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The Capture Of Port Royal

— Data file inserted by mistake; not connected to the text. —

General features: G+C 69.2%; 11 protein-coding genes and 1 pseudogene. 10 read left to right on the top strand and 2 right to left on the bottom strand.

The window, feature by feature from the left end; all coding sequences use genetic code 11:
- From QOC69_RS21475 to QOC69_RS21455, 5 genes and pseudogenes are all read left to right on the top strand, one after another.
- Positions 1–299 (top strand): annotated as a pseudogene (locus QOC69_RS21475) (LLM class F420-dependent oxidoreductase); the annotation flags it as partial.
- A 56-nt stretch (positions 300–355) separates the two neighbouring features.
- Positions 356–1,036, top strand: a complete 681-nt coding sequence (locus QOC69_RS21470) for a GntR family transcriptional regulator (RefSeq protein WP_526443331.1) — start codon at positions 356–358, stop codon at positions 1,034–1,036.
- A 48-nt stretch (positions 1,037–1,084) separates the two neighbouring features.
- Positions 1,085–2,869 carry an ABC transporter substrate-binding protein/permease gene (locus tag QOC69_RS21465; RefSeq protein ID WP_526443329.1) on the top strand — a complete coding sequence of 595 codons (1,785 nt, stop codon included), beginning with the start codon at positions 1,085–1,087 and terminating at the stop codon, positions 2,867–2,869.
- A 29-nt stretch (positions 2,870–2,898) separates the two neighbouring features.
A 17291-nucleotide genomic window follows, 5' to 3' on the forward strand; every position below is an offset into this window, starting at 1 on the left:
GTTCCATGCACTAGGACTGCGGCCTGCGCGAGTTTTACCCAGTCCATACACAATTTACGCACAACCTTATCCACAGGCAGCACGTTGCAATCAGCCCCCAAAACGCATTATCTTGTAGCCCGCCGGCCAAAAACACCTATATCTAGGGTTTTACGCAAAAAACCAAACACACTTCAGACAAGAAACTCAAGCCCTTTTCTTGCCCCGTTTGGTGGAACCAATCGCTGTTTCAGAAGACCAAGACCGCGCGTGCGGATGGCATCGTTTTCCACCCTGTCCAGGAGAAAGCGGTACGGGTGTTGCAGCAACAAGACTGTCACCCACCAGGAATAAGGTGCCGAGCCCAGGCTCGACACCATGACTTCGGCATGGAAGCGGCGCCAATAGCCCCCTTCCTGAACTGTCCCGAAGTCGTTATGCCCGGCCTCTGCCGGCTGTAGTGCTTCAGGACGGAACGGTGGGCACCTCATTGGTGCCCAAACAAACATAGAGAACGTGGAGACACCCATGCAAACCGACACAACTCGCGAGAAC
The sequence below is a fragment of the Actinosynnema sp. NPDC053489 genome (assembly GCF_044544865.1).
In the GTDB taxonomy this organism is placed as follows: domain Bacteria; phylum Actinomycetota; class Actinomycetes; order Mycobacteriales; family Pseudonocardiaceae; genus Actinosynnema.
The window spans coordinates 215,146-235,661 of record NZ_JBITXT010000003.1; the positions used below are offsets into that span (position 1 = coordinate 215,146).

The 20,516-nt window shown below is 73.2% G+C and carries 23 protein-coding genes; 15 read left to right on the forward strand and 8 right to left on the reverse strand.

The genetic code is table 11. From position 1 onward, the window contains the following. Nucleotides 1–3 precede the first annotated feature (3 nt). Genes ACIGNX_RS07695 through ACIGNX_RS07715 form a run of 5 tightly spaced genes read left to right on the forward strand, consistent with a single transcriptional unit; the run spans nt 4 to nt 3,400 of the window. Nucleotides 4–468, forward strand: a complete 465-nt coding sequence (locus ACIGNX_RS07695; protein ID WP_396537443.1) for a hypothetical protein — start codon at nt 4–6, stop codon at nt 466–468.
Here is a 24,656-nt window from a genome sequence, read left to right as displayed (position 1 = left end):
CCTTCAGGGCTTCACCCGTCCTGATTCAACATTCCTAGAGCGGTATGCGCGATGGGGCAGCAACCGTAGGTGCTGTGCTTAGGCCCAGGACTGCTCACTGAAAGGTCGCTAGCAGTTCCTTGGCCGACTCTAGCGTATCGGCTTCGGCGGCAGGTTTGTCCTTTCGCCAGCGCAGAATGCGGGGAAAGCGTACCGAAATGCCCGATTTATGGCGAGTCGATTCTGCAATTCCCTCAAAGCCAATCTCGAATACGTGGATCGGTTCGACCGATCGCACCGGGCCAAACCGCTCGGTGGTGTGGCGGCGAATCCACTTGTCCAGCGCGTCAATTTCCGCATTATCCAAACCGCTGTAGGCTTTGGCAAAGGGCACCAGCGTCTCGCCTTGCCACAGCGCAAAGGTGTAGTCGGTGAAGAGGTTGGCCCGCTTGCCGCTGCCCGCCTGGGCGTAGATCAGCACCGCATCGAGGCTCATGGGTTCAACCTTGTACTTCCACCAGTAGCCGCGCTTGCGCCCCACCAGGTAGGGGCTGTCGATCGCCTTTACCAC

The Capture Of Port Royal image
Parent Issue
Day
22
Month
November
Year
1861
Copyright
Public Domain
OCR Text